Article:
Today we discuss panoramic 3d video capture and how understanding its geometry leads to some new potential focus techniques.
With ordinary 2-camera stereoscopy, like you see at a 3d movie, each camera captures its own partial panorama of video, so the two partial circles of video are part of two side-by-side panoramas, each centering on a different point (where the cameras are).
This is great if you want to stare straight ahead from a fixed position. The eyes can measure the depth of any object in the middle of this Venn diagram of overlap. I think of the line of sight as being vectors shooting out of your eyeballs, and when those vectors hit an object from different angles, you get 3d information. When something’s closer, the vectors hit at a wider angle, and when an object is really far away, the vectors approach being parallel.
But even if both these cameras captured spherically, you’d have problems once you turn your head. Your ability to measure depth lessens and lessens, with generally smaller vector angles, until when you’re staring directly to the right they overlap entirely, zero angle no matter how close or far something is. And when you turn to face behind you, the panoramas are backwards, in a way that makes it impossible to focus your eyes on anything.
So a setup with two separate 360 panoramas captured an eye-width apart is no good for actual panoramas. But you can stitch together a panorama using pairs of cameras an eye-width apart, where the center of the panorama is not on any one camera but at the center of a ball of cameras. What does the Venn diagram of their final panoramic video capture look like?
Each set of cameras is centered around the same point, so the circles overlap entirely. It’s the sort of thing that gave me a moment of: wait, how can this possibly work? How do two panoramas around the same point actually give a stereo effect? But the panoramas are not the same, the footage is definitely different, offset somehow, and it’s more than just turning the footage. So, what is the relationship between space and these two different circles?
Here’s where thinking of eyes as vectors really helps. When you put the vectors of camera direction on the circle for each eye, you can see they capture space with a twist, and you’ve got one circle of each chirality.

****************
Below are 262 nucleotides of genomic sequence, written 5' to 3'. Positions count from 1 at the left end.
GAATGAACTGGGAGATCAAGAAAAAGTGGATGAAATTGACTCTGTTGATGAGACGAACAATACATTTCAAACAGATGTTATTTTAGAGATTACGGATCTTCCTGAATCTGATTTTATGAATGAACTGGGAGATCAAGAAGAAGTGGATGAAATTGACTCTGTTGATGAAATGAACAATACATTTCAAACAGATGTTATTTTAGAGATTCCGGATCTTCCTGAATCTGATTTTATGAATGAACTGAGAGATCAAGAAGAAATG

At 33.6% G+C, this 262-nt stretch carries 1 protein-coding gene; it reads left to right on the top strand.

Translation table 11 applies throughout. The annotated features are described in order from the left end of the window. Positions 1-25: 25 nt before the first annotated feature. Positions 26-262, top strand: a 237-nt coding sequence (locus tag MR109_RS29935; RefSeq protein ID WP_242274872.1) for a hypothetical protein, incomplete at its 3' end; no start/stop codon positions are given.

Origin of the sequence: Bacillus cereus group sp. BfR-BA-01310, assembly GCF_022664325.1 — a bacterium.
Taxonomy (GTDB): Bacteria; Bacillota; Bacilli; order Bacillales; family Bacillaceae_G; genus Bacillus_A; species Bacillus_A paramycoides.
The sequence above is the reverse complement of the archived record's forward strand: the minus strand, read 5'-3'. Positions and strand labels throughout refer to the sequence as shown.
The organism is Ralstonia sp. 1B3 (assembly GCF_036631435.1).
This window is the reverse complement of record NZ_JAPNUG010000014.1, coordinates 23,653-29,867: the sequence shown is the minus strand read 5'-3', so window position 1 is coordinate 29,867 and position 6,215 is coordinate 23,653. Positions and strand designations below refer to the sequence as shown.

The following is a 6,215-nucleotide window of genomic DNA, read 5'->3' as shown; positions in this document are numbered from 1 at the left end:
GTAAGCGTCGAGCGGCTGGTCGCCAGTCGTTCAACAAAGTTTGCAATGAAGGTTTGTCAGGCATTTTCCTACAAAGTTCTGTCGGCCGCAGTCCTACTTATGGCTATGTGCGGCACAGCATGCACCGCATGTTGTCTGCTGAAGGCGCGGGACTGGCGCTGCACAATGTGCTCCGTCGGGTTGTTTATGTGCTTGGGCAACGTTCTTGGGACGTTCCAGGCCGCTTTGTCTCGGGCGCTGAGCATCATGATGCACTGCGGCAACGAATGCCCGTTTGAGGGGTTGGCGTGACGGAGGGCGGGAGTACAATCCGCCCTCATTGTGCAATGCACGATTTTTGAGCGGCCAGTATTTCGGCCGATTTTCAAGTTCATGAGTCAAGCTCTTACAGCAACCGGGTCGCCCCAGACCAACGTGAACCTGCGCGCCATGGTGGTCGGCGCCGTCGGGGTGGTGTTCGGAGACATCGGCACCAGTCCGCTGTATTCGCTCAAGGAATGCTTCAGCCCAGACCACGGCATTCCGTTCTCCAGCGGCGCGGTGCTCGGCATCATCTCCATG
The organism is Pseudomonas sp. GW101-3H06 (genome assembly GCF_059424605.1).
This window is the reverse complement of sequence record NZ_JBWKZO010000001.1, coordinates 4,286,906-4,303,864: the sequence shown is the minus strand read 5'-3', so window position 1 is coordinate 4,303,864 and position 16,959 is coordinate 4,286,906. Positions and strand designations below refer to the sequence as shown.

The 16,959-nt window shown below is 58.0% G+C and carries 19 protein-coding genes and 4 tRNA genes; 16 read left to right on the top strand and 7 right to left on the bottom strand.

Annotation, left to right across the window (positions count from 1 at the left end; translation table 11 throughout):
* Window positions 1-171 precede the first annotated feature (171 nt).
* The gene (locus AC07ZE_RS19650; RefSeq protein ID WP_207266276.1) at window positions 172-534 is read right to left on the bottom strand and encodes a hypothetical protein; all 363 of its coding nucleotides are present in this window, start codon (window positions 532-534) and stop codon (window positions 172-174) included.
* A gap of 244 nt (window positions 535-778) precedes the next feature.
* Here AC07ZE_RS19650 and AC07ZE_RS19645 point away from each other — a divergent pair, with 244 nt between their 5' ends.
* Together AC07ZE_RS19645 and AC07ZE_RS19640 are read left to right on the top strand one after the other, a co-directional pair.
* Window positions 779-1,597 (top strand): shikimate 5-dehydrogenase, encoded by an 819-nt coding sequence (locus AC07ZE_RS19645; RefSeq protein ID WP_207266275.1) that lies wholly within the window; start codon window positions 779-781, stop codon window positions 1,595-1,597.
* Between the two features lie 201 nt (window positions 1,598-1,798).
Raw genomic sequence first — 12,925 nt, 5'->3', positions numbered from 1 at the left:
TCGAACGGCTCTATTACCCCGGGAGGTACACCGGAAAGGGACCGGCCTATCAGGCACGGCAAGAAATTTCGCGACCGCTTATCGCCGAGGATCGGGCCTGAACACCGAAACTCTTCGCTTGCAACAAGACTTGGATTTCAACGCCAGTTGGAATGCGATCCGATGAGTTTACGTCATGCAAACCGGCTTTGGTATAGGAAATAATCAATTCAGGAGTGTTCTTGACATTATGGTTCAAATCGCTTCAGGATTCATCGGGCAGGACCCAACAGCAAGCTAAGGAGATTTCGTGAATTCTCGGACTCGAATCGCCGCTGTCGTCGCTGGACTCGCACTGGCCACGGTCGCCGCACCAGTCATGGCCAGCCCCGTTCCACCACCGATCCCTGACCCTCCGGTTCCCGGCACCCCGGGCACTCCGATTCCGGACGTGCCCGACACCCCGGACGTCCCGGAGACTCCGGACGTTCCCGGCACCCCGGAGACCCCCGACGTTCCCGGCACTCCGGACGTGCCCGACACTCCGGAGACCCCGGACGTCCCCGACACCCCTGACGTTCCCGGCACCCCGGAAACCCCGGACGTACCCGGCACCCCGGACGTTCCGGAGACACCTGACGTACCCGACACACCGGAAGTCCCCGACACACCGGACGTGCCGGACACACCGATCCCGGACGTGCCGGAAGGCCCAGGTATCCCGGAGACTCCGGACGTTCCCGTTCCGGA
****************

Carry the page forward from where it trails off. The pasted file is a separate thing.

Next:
Depending on the field of view that gets captured and how it’s stitched together, a four-cameras-per-eye setup might produce something with more or less twist, and more or less twist-reduction between cameras. Ideally, you’d have a many camera setup that lets you get a fully symmetric twist around each panorama.
Or, for a circle of lots of cameras facing directly outward, you could crop the footage for each camera: stitch together the right parts of each camera’s capture for the left eye, and the left parts of each camera’s capture for the right eye.
But just how much to crop? What is the ideal twist angle?
Basically you need some ratio between the radius of the circle of cameras (which in this first case we’ll assume is the circle your head would turn in while staying still) and the distance between your eyes. for me, this might be about 8cm for radius from center of head to eyes, and 6cm for interpupillary (between-pupils) distance. So you take a circle of radius 8, and a chord of distance 6. Your two eyes shoot out a pair of parallel rays staring straight ahead, and you want to know the angle between the right eye shooting out of the sphere parallel to the left ray, and the ray that would shoot straight out from the circle.
That’s is all the information you need to find the angle by doing geometry to it, and then you’d figure out the field of view to pull from each camera to get the footage from that angle and stitch it together into a panorama with a twist.
But I’m less interested in the details of that than the much more interesting question: what happens if you make the angle different than is natural?
Imagine angling the field of view of two cameras towards each other. Now, when you look straight out ahead with parallel eye rays, the cameras make those rays meet at some finite distance. When you look closer, the cameras make it seem like you’re looking even closer. All of space moves inward.
While if you angle the cameras out, the world moves further away, until it’s all flat at infinity, and after that you won’t be able to focus on anything.
This suggests an interesting way to focus a panoramic camera closer or further. The camera stays still and the field of view stays the same, but by slowly shifting what footage in your multi-camera-panorama gets stitched into the final twisty panorama, theoretically you could “zoom in” and make everything seem closer.
Even more interestingly, once you have the footage, there’s more subtle twisting you can do in post-production.
I like to think of the twisty-circle as a vector field. Vector fields on the circle behave so nicely, with many possible continuous vector fields to choose from! What if the angles of footage pulled for stitching changed depending on what part of the circle you’re on? You could make certain sections of your panorama seem closer or further, and with enough cameras, even focus on individual objects by giving them the stereoscopic illusion of sticking out. All with regular video filmed with regular cameras, and exported into two single flat panoramic videos.
But what about spherical?
Spheres are weird, and vector fields on spheres are weird, and twisting 3-space to collapse it onto the sphere is weird. Maybe more about that next time, or maybe we’ll put together some examples using these different techniques. Who knows where we’ll go! Wooo, research!